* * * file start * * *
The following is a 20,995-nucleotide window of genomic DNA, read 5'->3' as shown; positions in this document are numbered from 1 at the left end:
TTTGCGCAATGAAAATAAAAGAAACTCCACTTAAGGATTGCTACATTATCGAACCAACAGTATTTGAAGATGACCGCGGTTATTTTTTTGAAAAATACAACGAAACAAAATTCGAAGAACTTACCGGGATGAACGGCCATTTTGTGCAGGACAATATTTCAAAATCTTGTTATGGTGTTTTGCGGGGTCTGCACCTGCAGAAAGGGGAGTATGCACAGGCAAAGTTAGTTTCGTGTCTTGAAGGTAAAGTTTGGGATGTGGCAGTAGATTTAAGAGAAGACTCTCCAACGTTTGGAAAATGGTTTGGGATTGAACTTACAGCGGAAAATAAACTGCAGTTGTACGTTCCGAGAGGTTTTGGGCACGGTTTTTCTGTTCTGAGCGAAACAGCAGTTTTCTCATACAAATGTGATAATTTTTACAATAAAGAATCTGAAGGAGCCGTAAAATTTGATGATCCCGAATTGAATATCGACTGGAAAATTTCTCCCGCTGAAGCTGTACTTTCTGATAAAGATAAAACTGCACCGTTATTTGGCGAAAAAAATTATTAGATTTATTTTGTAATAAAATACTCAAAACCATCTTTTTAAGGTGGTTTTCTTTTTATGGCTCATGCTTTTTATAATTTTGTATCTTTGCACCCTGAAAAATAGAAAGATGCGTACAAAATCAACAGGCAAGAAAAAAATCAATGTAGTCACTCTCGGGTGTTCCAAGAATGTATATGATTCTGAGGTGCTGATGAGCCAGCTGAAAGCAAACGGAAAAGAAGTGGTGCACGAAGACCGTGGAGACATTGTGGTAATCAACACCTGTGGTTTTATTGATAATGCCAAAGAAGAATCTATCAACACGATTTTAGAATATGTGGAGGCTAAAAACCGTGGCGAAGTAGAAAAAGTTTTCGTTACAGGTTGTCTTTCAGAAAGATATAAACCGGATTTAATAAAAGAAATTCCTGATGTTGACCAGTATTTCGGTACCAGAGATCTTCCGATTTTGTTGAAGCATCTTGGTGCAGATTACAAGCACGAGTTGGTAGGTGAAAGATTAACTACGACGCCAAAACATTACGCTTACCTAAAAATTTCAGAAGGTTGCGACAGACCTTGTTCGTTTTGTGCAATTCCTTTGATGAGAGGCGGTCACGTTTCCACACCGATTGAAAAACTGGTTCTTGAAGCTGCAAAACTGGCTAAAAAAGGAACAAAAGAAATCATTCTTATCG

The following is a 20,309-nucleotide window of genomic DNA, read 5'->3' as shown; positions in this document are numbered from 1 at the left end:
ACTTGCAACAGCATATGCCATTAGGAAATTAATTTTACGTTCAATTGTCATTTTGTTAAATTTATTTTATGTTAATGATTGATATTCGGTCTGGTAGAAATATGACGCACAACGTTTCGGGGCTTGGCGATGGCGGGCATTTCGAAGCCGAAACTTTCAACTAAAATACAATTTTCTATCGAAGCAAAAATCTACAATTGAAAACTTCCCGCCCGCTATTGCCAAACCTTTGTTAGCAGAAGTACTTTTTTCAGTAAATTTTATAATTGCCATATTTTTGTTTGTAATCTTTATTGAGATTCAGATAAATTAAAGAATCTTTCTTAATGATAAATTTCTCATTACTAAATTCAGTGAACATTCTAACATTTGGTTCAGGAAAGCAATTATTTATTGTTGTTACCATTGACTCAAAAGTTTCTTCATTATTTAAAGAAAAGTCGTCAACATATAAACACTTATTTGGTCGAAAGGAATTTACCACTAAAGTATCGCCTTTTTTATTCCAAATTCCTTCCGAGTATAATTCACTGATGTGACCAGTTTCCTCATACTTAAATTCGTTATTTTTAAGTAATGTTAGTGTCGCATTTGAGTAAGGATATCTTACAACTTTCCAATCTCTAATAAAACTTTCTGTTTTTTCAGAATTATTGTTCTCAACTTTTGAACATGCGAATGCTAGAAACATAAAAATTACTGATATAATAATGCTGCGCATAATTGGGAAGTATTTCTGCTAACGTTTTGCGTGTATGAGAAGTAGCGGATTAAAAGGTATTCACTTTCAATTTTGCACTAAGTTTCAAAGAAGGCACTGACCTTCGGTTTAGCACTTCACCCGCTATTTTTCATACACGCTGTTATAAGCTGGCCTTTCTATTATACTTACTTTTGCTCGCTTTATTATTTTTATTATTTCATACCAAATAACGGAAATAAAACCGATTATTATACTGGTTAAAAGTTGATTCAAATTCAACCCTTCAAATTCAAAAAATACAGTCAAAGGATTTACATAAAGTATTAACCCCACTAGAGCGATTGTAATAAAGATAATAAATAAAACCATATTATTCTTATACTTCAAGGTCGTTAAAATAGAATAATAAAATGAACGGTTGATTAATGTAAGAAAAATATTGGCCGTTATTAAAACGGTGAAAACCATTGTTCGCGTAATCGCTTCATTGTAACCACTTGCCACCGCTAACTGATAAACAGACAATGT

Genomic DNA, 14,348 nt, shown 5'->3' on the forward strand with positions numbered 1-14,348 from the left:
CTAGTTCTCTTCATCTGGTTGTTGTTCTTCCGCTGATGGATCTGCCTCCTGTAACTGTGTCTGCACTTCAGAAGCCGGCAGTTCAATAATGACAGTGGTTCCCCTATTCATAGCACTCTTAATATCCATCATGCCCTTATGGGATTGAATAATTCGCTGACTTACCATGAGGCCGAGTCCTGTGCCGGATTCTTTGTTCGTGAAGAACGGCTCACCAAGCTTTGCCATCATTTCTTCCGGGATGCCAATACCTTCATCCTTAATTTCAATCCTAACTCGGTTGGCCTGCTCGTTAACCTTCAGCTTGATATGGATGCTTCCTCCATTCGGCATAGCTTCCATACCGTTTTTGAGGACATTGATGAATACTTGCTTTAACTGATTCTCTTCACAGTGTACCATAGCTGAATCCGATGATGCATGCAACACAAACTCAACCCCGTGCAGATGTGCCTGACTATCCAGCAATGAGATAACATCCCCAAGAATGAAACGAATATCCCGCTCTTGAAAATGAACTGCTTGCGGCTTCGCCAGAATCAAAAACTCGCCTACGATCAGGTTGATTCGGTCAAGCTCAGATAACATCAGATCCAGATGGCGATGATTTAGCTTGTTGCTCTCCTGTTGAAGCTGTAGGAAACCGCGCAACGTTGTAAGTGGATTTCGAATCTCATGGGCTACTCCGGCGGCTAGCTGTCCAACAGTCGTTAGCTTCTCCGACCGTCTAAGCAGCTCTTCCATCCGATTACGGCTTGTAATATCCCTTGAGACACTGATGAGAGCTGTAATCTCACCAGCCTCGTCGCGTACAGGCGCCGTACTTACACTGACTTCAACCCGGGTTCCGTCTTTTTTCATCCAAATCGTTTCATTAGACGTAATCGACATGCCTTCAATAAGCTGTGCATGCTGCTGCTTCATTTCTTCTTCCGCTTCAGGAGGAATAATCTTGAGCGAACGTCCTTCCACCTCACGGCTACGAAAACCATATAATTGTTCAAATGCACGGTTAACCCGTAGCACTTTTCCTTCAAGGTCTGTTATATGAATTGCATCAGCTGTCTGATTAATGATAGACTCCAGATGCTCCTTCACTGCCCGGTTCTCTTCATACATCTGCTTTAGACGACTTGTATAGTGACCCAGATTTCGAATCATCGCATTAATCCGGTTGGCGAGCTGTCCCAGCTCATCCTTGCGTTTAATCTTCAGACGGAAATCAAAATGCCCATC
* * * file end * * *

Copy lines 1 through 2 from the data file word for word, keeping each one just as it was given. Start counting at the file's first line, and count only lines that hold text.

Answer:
The following is a 20,995-nucleotide window of genomic DNA, read 5'->3' as shown; positions in this document are numbered from 1 at the left end:
TTTGCGCAATGAAAATAAAAGAAACTCCACTTAAGGATTGCTACATTATCGAACCAACAGTATTTGAAGATGACCGCGGTTATTTTTTTGAAAAATACAACGAAACAAAATTCGAAGAACTTACCGGGATGAACGGCCATTTTGTGCAGGACAATATTTCAAAATCTTGTTATGGTGTTTTGCGGGGTCTGCACCTGCAGAAAGGGGAGTATGCACAGGCAAAGTTAGTTTCGTGTCTTGAAGGTAAAGTTTGGGATGTGGCAGTAGATTTAAGAGAAGACTCTCCAACGTTTGGAAAATGGTTTGGGATTGAACTTACAGCGGAAAATAAACTGCAGTTGTACGTTCCGAGAGGTTTTGGGCACGGTTTTTCTGTTCTGAGCGAAACAGCAGTTTTCTCATACAAATGTGATAATTTTTACAATAAAGAATCTGAAGGAGCCGTAAAATTTGATGATCCCGAATTGAATATCGACTGGAAAATTTCTCCCGCTGAAGCTGTACTTTCTGATAAAGATAAAACTGCACCGTTATTTGGCGAAAAAAATTATTAGATTTATTTTGTAATAAAATACTCAAAACCATCTTTTTAAGGTGGTTTTCTTTTTATGGCTCATGCTTTTTATAATTTTGTATCTTTGCACCCTGAAAAATAGAAAGATGCGTACAAAATCAACAGGCAAGAAAAAAATCAATGTAGTCACTCTCGGGTGTTCCAAGAATGTATATGATTCTGAGGTGCTGATGAGCCAGCTGAAAGCAAACGGAAAAGAAGTGGTGCACGAAGACCGTGGAGACATTGTGGTAATCAACACCTGTGGTTTTATTGATAATGCCAAAGAAGAATCTATCAACACGATTTTAGAATATGTGGAGGCTAAAAACCGTGGCGAAGTAGAAAAAGTTTTCGTTACAGGTTGTCTTTCAGAAAGATATAAACCGGATTTAATAAAAGAAATTCCTGATGTTGACCAGTATTTCGGTACCAGAGATCTTCCGATTTTGTTGAAGCATCTTGGTGCAGATTACAAGCACGAGTTGGTAGGTGAAAGATTAACTACGACGCCAAAACATTACGCTTACCTAAAAATTTCAGAAGGTTGCGACAGACCTTGTTCGTTTTGTGCAATTCCTTTGATGAGAGGCGGTCACGTTTCCACACCGATTGAAAAACTGGTTCTTGAAGCTGCAAAACTGGCTAAAAAAGGAACAAAAGAAATCATTCTTATCG